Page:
Count us among the Minnesotans who winced at the Wall Street Journal's Dec. 29 story about administrative excess at America's universities. The story's prime example: the University of Minnesota. This state's higher-education flagship was accused of going on a decadelong "hiring spree" to the detriment of students and taxpayers.

The U's administrative ranks swelled 37 percent between 2001 and 2012, the Journal reported. More than 350 university employees draw annual salaries in excess of $200,000. Among that number are 81 administrators, more than double the number in 2001.

Those are troubling figures that should be accompanied by caveats and context: During the decade in question, enrollment grew 16 percent. The volume of research grants and contracts rose 40 percent. The undergraduate four-year graduation rate reached 58 percent, up from 41 percent in 2002. The financial aid available for students from the institution's own resources, raised largely through administration efforts, more than doubled.

At least in part, serving more students, hastening their progress to graduation, providing more of them with financial aid and overseeing compliance with research regulations drove administrative numbers up. One might argue that higher staffing levels and salaries were fair prices to pay for those gains.

University President Eric Kaler makes that argument, to a point. He also cites flaws in the U.S. Department of Education data on which the Journal's analysis relied. For example, more than a third of the administrators it counts are in fact professors, he told State Capitol reporters on Friday.

Kaler also notes that he just eliminated a vice presidency, and that his predecessor, Robert Bruininks, eliminated three such positions in his last year, 2010-11.

And he points to declining state support -- not bloated bureaucracy -- as the prime driver of tuition increases in the past decade. This year's state aid has been rolled back to 1998-99 levels, without considering inflation.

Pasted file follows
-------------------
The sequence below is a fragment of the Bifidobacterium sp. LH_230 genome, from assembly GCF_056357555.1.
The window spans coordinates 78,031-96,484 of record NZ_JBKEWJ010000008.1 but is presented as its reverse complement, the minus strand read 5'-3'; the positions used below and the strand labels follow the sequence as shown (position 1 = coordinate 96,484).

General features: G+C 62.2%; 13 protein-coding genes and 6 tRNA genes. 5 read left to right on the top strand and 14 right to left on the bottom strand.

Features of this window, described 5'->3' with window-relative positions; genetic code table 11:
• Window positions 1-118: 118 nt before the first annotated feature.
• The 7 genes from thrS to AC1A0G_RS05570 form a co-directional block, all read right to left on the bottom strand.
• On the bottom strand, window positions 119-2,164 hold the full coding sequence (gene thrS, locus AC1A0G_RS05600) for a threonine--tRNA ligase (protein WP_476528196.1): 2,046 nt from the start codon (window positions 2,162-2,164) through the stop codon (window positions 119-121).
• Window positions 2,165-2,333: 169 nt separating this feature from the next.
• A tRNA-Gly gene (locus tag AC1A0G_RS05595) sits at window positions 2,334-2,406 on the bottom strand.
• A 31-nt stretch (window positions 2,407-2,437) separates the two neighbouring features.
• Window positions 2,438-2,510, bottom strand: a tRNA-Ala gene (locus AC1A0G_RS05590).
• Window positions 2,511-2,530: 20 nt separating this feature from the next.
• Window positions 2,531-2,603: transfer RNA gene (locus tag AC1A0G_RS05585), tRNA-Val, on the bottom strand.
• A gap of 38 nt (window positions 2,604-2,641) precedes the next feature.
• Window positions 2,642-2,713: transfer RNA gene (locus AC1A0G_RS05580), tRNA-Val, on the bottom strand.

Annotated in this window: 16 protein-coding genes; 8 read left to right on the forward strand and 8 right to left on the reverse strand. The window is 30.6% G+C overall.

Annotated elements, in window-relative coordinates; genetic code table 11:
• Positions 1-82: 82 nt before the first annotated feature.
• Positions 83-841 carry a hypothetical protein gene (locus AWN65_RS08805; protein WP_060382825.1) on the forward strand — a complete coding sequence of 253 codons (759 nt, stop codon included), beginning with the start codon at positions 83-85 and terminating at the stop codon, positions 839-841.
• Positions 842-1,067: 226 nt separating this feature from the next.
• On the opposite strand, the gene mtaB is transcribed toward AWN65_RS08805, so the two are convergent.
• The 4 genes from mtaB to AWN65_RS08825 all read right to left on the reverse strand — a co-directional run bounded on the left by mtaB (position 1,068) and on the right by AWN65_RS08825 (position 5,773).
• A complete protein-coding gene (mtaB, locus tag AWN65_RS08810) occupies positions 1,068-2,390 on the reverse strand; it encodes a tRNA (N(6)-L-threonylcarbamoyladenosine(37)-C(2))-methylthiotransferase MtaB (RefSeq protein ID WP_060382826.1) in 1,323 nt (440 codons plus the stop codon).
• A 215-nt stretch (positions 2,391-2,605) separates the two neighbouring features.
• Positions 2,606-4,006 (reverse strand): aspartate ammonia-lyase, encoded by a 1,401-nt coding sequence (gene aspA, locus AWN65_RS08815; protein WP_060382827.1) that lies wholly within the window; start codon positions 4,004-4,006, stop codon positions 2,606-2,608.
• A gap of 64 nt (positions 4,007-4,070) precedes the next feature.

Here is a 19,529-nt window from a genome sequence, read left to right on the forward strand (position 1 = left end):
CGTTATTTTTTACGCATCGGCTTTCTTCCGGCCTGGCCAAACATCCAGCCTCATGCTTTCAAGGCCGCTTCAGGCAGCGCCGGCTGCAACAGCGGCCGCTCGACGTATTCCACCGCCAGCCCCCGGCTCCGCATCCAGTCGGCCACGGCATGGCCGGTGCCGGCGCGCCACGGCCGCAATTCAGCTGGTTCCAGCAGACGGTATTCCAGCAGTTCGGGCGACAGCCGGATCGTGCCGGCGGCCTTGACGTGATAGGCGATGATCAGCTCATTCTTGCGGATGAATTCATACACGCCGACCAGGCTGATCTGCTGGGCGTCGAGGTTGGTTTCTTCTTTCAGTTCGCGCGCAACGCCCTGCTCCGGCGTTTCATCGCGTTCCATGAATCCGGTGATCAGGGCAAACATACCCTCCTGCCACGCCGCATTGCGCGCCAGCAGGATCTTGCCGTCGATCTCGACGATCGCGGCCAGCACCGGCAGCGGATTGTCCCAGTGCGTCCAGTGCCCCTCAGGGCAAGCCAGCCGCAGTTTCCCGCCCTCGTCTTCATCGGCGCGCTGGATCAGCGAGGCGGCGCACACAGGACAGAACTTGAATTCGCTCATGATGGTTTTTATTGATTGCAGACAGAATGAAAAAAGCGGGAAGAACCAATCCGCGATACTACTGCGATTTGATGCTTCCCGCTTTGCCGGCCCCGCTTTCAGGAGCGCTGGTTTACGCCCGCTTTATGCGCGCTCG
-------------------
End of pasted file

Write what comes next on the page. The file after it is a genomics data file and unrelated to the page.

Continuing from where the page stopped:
But to Kaler's credit, he also acknowledges that a more austere day has dawned for public higher education, and that the U has not fully adjusted to its imperatives. He concedes the need for a leaner administration, and points to steps he is taking toward that end.

Given the way the Journal's report was received at the State Capitol, Kaler is well-advised to step quickly. Senate Majority Leader Tom Bakk said last week that administrative costs are something "we take very seriously." Senate DFL leaders have asked for an accounting by mid-March of university staffing levels and compensation practices compared with similar institutions.

That's something the Board of Regents should seek, too. Those who govern the university are obliged to evaluate its administrative efficiency and insist on performance at least consistent with -- and preferably better than -- its institutional peers.

The Wall Street Journal's most disturbing finding was that until recently, central administration did not monitor how many people report to each manager. A longstanding culture of decentralized control allowed leaders of the university's 18 colleges and schools considerable latitude to manage their own operations. The result has been administrative and support-services duplication, largely hidden from those who govern the 68,000-student system.

Kaler has begun to change that. In October, he provided regents with a new analysis showing how the university's workforce is allocated among delivery of instruction, research and outreach services, support services, administration and financial aid. By that accounting, administration represents 9 percent of total staffing.

It's up to the regents to put that figure into credible context and tell Minnesotans whether and how greater efficiency can be achieved. That work is urgent. The Legislature will decide in the next four months whether the U's request for a state aid increase is warranted.

After five years of deep cuts in state support for higher education, we think it is -- especially since Kaler and the regents have vowed to freeze tuition in exchange for a $42.6 million boost over two years, and have offered to earmark additional new money for promising research opportunities. But it won't be granted without more assurance that the tax and tuition money Minnesotans send to their premier educational institution is prudently spent.